Added McKenzie, a Bay area native and former USF player: "I'm overwhelmed. To go out there and see that, everybody in red, Buc-ed out, it was crazy. I feel like I'm in college walking to the stadium. You have the fans on the street welcoming you when you're walking into the stadium. It's great and overwhelming."
Following a brief meet-and-greet session with school officials, the players and cheerleaders proceeded to the cafeteria where a sea of red and white awaited them. There, Jones, McKenzie and Stroughter spoke on the NFL's Play 60 campaign, reinforcing the importance of getting at least 60 minutes of exercise a day.
"We all play video games," noted Jones, "but we all have to be very active, too. Whether you play football, baseball, tag, whatever it is, it's important to get outside and play."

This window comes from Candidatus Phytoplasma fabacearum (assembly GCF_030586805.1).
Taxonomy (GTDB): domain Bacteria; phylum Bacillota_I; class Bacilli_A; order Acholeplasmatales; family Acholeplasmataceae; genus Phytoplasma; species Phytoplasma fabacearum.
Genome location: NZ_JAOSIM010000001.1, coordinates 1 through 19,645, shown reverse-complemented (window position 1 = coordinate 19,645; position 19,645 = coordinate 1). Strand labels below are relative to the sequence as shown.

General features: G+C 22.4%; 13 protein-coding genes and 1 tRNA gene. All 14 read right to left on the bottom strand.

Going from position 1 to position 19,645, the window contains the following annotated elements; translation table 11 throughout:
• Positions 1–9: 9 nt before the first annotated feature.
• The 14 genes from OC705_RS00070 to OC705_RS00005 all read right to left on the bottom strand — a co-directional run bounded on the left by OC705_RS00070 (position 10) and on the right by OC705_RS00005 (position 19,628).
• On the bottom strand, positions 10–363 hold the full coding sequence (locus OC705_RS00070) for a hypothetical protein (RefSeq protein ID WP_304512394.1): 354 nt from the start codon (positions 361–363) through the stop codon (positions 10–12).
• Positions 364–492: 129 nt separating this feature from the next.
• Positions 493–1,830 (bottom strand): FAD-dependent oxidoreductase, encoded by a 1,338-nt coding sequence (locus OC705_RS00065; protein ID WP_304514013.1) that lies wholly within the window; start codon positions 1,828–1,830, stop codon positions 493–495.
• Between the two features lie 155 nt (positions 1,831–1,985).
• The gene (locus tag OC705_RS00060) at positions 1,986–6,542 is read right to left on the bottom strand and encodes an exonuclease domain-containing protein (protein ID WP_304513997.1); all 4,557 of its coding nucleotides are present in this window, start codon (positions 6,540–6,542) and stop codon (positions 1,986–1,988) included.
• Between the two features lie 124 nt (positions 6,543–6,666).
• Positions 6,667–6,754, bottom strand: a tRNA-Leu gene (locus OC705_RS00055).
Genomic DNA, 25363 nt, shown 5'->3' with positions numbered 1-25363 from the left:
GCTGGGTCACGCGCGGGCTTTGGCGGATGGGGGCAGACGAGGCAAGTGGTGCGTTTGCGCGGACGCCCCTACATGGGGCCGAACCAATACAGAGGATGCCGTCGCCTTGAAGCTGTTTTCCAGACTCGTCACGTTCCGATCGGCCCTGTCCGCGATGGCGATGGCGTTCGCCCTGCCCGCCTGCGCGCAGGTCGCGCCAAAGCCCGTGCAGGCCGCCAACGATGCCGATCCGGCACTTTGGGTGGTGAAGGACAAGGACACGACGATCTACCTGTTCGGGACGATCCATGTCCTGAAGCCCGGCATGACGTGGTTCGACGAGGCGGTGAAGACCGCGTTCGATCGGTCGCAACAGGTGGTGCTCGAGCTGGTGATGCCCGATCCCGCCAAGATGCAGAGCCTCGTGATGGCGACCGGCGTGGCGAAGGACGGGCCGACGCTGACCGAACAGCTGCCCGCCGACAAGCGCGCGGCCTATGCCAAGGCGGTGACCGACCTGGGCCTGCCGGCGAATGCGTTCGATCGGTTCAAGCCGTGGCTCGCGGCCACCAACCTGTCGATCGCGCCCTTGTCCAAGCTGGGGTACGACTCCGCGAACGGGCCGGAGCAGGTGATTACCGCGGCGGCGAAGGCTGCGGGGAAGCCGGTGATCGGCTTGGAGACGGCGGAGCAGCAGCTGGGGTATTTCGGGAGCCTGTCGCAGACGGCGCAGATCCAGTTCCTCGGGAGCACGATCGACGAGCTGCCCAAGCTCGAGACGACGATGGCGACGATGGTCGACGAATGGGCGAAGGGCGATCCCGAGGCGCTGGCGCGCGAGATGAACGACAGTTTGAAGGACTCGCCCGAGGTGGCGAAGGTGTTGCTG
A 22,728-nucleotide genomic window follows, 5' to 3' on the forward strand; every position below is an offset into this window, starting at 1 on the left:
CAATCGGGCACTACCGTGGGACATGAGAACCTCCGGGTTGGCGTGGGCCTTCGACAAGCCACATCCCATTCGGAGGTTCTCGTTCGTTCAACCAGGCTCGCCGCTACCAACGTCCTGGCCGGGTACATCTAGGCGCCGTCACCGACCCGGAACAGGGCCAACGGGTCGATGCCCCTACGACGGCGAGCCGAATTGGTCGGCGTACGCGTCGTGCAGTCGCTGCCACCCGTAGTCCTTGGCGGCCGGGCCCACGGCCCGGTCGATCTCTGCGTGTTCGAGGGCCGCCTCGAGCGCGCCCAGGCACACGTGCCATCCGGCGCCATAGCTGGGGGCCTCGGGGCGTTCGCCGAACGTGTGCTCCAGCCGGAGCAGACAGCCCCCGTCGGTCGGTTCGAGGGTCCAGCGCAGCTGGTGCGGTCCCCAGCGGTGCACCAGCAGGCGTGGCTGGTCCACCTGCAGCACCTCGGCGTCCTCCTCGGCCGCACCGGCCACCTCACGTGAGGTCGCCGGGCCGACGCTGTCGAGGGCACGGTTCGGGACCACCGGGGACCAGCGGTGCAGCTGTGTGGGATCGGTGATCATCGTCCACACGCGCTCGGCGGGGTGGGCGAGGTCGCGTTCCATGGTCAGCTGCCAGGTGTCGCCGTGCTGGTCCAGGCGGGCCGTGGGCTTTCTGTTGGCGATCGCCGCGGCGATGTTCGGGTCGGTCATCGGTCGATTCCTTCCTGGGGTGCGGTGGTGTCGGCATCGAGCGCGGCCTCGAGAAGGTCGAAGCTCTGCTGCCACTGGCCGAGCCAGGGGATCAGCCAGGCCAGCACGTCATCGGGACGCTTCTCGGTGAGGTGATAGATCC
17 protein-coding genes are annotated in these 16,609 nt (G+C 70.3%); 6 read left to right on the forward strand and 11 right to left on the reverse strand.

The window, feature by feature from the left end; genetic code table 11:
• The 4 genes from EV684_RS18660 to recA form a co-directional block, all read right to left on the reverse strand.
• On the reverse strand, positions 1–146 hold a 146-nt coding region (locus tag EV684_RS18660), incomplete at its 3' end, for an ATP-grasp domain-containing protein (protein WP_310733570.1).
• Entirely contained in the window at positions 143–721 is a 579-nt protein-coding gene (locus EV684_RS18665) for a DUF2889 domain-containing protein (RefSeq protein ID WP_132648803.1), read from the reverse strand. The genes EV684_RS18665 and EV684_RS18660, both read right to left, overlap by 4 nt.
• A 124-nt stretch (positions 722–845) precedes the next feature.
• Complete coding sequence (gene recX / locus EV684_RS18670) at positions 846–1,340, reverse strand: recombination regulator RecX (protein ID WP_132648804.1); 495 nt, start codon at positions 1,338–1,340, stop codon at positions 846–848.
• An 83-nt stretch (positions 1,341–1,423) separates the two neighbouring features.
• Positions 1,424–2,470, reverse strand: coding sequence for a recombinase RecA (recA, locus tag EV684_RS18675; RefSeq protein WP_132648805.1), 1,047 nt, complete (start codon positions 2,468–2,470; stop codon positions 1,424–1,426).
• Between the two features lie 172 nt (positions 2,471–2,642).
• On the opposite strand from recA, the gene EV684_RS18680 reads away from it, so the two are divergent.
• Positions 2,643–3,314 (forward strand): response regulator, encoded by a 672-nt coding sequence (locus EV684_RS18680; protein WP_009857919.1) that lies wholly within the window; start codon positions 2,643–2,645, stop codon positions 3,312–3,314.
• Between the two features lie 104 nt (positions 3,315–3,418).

McKenzie emphasized that staying active at an early age can play a big role in reaching one's goals in the future.
"You see this young guy right here?" McKenzie said as he pointed to a student nearby. "He could be a starting quarterback in the NFL. But in order to do that, he's going to have to go outside and play. That's how we as professional athletes got to where we are today – by playing and staying active."
Following the players' remarks, students were given the opportunity to ask questions. Popular topics: What players do to stay fit in the offseason (lift weights and run), what kind of food they eat (fruits, vegetables and proteins) and what muscles they often stretch (hamstrings, though every muscle is important).
But the big news of the day was hand-delivered by Jones and McKenzie to school Principal Arlene Bodden, who then shared with the students that their Buccaneers spirit had paid off in a very big way.
A giant check for $10,000 was presented by the Buccaneers to Longleaf's physical education department, where new playground equipment, an expanded swimming program and an enhanced nutrition curriculum will likely get a much-needed boost.